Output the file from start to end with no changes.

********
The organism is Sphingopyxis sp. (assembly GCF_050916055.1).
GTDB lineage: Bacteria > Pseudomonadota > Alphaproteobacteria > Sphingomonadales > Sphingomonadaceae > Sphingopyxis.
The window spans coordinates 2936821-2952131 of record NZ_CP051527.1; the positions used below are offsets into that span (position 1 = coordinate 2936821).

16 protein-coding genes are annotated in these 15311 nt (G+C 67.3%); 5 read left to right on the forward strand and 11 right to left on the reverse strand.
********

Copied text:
The organism is Sphingopyxis sp. (assembly GCF_050916055.1).
GTDB lineage: Bacteria > Pseudomonadota > Alphaproteobacteria > Sphingomonadales > Sphingomonadaceae > Sphingopyxis.
The window spans coordinates 2936821-2952131 of record NZ_CP051527.1; the positions used below are offsets into that span (position 1 = coordinate 2936821).

16 protein-coding genes are annotated in these 15311 nt (G+C 67.3%); 5 read left to right on the forward strand and 11 right to left on the reverse strand.